Titans Reveals the Inspiration For Dick Grayson's Nightwing Identity

WARNING: The following contains spoilers for the Titans Season 2 episode "Fallen," streaming now on DC Universe.

Last week's episode of Titans clarified that Deathstroke's plan wasn't to kill the team (mea culpa, Jason Todd), but instead to expose Dick Grayson's lies, so that he will lose his "family," much in the same way that Slade lost his son Jericho. The final scenes left viewers to wonder whether, in abruptly assaulting a pair of federal officers at an airport, the former Robin is seeking further punishment for his sins, or if he's no longer in control of his actions. This week's episode, "Fallen," offers no answers while raising new questions, and teasing the inspiration for Dick's new costumed identity. Spoiler alert: You'll likely groan.

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The new questions center primarily on the swiftness of the justice system in this version of the DC Universe, as Dick (Brenton Thwaites) moves from arrest and arraignment to sentencing and imprisonment within apparent hours of committing his crimes. He pleads guilty to assaulting a federal officer, in exchange for a seven-year sentence, with no chance of parole, which seems like a pretty steep penalty. What's more, the fall of the adoptive son of billionaire playboy/philanthropist Bruce Wayne doesn't make the news, as Gar Logan (Ryan Potter) and Donna Troy (Conor Leslie) try to contact him by phone for help with their own problems. For that matter, there's no sign of Bruce or Alfred Pennyworth reaching out.

Instead, because of his background as a police detective, Dick is singled out by disgruntled prison guard Len Armstrong (Evan Jones) to serve as a snitch. When Dick refuses the job, and the benefits that accompany it, he's moved into a cell with three members of the Corto Maltese, a ruthless gang that's dethroned MS-13 within the Kane County Correctional Facility. (Presumably the gang's name is a nod to the South American island nation introduced in The Dark Knight Returns, itself an homage to the classic comic book adventurer.)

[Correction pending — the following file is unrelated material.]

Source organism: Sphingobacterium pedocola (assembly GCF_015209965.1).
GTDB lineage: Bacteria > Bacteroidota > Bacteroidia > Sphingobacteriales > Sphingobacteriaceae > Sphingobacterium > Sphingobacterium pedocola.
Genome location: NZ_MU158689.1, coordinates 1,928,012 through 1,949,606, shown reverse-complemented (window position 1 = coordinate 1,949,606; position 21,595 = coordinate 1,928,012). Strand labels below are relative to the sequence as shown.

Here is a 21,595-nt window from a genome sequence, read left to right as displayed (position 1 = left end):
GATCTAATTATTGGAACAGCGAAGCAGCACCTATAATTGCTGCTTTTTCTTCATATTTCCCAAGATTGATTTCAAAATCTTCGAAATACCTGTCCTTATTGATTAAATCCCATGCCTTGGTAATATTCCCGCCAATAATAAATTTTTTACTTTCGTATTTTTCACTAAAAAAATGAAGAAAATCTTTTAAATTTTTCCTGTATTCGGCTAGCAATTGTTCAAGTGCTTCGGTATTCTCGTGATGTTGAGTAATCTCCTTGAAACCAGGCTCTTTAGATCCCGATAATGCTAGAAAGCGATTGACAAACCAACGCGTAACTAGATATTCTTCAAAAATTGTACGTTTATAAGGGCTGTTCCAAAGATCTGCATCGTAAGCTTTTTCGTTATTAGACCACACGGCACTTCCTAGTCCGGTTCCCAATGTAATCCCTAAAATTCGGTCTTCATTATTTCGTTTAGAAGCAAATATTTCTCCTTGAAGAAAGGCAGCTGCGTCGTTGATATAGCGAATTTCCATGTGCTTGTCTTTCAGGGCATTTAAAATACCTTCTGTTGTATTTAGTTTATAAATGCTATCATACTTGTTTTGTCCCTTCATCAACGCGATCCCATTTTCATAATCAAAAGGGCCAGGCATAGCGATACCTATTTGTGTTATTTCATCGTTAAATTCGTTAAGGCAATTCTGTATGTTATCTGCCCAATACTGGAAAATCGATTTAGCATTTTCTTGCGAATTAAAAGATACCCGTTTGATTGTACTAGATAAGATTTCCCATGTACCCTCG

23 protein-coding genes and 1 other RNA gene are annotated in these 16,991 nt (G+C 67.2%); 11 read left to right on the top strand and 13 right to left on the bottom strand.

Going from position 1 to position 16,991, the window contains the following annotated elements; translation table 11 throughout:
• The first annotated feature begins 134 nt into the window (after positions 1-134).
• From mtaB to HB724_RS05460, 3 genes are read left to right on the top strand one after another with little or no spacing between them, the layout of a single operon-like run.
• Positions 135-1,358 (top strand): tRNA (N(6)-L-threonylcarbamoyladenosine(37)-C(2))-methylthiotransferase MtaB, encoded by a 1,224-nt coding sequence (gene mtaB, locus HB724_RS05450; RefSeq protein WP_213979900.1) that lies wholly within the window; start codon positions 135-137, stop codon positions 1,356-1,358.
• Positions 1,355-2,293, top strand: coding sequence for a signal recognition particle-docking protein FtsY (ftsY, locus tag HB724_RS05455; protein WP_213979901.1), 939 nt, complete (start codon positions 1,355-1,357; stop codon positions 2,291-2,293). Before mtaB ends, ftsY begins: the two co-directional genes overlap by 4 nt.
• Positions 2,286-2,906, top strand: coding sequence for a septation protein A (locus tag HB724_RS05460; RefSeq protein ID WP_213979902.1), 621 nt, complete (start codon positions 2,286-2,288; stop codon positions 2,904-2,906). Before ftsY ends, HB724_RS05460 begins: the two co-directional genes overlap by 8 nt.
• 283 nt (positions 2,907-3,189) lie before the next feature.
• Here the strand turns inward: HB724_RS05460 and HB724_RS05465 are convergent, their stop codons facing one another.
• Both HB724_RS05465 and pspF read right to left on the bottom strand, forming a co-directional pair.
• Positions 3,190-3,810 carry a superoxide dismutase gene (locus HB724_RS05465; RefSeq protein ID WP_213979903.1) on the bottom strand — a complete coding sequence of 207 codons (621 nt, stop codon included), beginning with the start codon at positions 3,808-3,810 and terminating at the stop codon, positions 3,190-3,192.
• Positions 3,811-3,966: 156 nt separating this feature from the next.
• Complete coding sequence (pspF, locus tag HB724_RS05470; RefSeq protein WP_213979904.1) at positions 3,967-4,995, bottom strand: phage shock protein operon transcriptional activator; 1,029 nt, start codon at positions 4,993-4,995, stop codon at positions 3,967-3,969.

Well, make that former gang members, with hearts of gold. However, they're forced into an untenable position: If they're deported, they'll be murdered when they arrive home. If they remain, they'll be killed in prison. Their only possible out is to murder "the cop" -- this is, Dick Grayson -- which they refuse to do. And despite his repeated insistence that he won't take sides, Dick has an established soft spot for hard-luck cases, made worse when the naive Luis (Julian Works) insists that Alazul, a folkloric figure from their village, will help them escape prison and certain death.

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"In our village, Alazul is our hero," Luis explains. "He lives between the moon and the stars. And in the time of greatest need, he flies down and saves you." To describe Dick as skeptical would be an understatement -- "A bird that comes in the night and saves people?" -- but it nevertheless plants a seed. If that's somehow too subtle for viewers to draw the connection between Alazul and Nightwing, Dick's looming new costumed identity, "Fallen" hits us over the head with Luis' cell-wall graffiti: a bird that's evocative of Nightwing's classic symbol. There's also a crude hourglass shape, which sort of resembles a mask, but we'll let that one slide.

In the comics, a maturing Dick retired his Robin identity after growing tired of living in Batman's shadow, even as he led the Teen Titans. He later adopted the moniker of Nightwing, a tribute to the hero of the same name in the bottle city of Kandor (actually Superman). Given the tone and continuity of Titans, it's highly unlikely Batman and Robin ever teamed with Nightwing and Flamebird (that is, Jimmy Olsen) in Kandor, which means the inspiration for his new identity has to originate elsewhere. And so, here we are, in a prison cell in ... Utah?

When the trio's leader, Santos (Rey Gallegos), is murdered in the prison yard, Luis and Raphael (Orel De La Mota) remain determined to escape, despite their further-diminished chances. They make their move as they're about to loaded onto a prison transport to be deported, only to be beaten down by guards wielding batons (coincidentally, Nightwing's preferred weapon). When all hope seems lost, however, Dick  swoops in, like -- waiting for it -- a bird that comes in the night, to save Luis and Raphael, and provide cover for their escape.

Dick doesn't stand up and proclaim, "I will become Nightwing!," in no small part because he's struck in the head with the butt of a guard's rifle, and then handcuffed as he lay on the ground. However, we're left with no doubt that he's inspired by Luis' faith in Alazul (to say nothing of his graffiti), and by Raphael's belief in redemption. The question is how Dick is going to get out of prison, without becoming a fugitive, piece the Titans back together, and don his new identity.

Maybe Bruce Wayne can provide him with a shrewd lawyer who can get him off on ... temporary possession by a guy presumed dead for five years?

Streaming now on DC Universe, Titans Season 2 stars Brenton Thwaites as Dick Grayson, Anna Diop as Kory Anders, Teagan Croft as Rachel Roth, Ryan Potter as Garfield Logan, Curran Walters as Jason Todd and Conor Leslie as Donna Troy, with Minka Kelly as Dawn Granger, Alan Ritchson as Hank Hall, Joshua Orpin as Superboy, Chelsea Zhang as Rose Wilson, Chella Man as Jericho, Drew Van Acker as Aqualad, Esai Morales as Deathstroke and Iain Glen as Bruce Wayne.

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